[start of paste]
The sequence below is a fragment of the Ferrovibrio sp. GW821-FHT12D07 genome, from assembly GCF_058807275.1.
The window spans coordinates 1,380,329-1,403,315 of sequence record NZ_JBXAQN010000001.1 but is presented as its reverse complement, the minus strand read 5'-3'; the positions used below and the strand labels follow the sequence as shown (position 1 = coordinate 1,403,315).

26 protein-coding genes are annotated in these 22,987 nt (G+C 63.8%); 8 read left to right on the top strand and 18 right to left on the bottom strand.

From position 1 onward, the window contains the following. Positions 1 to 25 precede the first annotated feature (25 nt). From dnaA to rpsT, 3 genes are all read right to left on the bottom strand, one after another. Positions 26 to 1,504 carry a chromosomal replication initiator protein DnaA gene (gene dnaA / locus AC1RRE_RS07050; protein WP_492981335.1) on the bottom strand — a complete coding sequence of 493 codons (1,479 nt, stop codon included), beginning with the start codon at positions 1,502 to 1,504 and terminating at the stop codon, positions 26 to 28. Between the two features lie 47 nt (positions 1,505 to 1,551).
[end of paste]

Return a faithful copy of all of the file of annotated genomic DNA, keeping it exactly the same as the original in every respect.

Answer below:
The sequence below is a fragment of the Ferrovibrio sp. GW821-FHT12D07 genome, from assembly GCF_058807275.1.
The window spans coordinates 1,380,329-1,403,315 of sequence record NZ_JBXAQN010000001.1 but is presented as its reverse complement, the minus strand read 5'-3'; the positions used below and the strand labels follow the sequence as shown (position 1 = coordinate 1,403,315).

26 protein-coding genes are annotated in these 22,987 nt (G+C 63.8%); 8 read left to right on the top strand and 18 right to left on the bottom strand.

From position 1 onward, the window contains the following. Positions 1 to 25 precede the first annotated feature (25 nt). From dnaA to rpsT, 3 genes are all read right to left on the bottom strand, one after another. Positions 26 to 1,504 carry a chromosomal replication initiator protein DnaA gene (gene dnaA / locus AC1RRE_RS07050; protein WP_492981335.1) on the bottom strand — a complete coding sequence of 493 codons (1,479 nt, stop codon included), beginning with the start codon at positions 1,502 to 1,504 and terminating at the stop codon, positions 26 to 28. Between the two features lie 47 nt (positions 1,505 to 1,551).